On December 28, 2016

Report shows high demand for fresh produce in Vermont

A recent study by Salvation Farms measures the demand for fresh produce within Vermont food or meal programs and teases out preferences and challenges regarding the sourcing and use of fruits and vegetables. The Morrisville-based nonprofit, which helps programs get locally-grown crops that otherwise can’t find a market, surveyed hundreds of organizations in the spring of 2016 to identify sites’ needs.
A total of 210 organizations across Vermont counties responded to the Fresh Produce Needs survey. Sites expressed interest in using a wide variety of fresh produce. The majority prefer Vermont-grown food, though in practice only a minority actually use food grown in the state.
With responses from over half of Vermont’s food shelves and a fifth of the state’s public schools, the report estimates that statewide, these two types of sites together have a need for more than 14 million pounds of fresh produce annually. Other types of organizations that responded included prisons, Meals on Wheels programs, and housing sites, so the annual demand statewide is likely much higher.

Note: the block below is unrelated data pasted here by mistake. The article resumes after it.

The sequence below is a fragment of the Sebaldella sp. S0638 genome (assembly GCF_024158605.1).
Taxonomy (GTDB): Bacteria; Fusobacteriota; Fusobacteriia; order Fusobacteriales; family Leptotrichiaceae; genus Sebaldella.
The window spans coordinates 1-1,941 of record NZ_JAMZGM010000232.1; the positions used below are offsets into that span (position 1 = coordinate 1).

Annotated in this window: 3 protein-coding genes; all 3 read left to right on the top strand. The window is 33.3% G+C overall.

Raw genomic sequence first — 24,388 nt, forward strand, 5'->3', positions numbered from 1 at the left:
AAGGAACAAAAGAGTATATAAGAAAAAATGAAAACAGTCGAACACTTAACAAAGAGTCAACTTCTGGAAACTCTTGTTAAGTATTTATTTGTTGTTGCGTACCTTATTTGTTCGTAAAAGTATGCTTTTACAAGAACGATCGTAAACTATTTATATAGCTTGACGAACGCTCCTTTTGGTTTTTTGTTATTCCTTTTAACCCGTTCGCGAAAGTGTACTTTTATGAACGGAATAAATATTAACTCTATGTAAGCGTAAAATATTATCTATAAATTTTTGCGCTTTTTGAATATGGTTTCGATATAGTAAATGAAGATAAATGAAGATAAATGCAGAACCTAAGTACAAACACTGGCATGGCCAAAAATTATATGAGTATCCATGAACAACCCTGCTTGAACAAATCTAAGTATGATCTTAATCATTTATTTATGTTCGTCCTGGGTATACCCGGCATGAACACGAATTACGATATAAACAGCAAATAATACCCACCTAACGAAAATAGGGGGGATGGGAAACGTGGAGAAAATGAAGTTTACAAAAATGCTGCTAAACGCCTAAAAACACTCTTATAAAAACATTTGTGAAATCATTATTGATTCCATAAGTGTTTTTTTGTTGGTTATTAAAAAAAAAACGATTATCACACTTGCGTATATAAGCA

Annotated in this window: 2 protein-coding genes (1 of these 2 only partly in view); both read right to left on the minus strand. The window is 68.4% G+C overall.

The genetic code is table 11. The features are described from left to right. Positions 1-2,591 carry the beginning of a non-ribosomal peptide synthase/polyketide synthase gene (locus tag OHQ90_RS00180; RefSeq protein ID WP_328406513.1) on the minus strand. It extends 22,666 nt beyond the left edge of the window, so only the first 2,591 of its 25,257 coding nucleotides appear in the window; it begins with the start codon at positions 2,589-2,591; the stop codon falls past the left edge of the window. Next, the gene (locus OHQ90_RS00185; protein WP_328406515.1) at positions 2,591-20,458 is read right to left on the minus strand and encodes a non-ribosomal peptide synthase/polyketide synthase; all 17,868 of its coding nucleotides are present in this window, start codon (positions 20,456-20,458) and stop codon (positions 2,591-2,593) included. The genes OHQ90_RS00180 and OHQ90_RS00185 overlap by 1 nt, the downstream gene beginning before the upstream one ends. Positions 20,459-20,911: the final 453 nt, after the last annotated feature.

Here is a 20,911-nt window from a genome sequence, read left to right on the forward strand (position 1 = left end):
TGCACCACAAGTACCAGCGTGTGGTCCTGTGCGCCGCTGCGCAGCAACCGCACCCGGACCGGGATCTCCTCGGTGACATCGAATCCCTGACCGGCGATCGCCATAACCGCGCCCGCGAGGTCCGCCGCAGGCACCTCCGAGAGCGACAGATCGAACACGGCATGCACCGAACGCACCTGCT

While sites indicate interest in using more fresh produce, major limitations exist regarding sourcing, pricing, and capacity. Specific capacity limitations include a lack of refrigerated space and a lack of labor necessary for handling produce.
Salvation Farms’ Fresh Produce Needs report follows their Food Loss on Vermont Farms Study, which found an average estimate of 14.3 million pounds of vegetables and berries go unsold and uneaten on Vermont farms each year. This food loss occurs for reasons that include a lack of market demand and crops that have blemishes or don’t look perfect.
This most recent report released by Salvation Farms sheds light on the opportunities to address both sides of the supply and demand equation. Sites reported that there is a higher preference for “perfect looking” produce., Salvation Farms’ executive director Theresa Snow said “This fact, when coupled with the infrastructure and labor limitations reported by sites, provide our organization and other social entrepreneurs in Vermont an opportunity to explore creating new market niches and processed products that make it easier for food sites to use wholesome crops that currently remain on farms and uneaten.”

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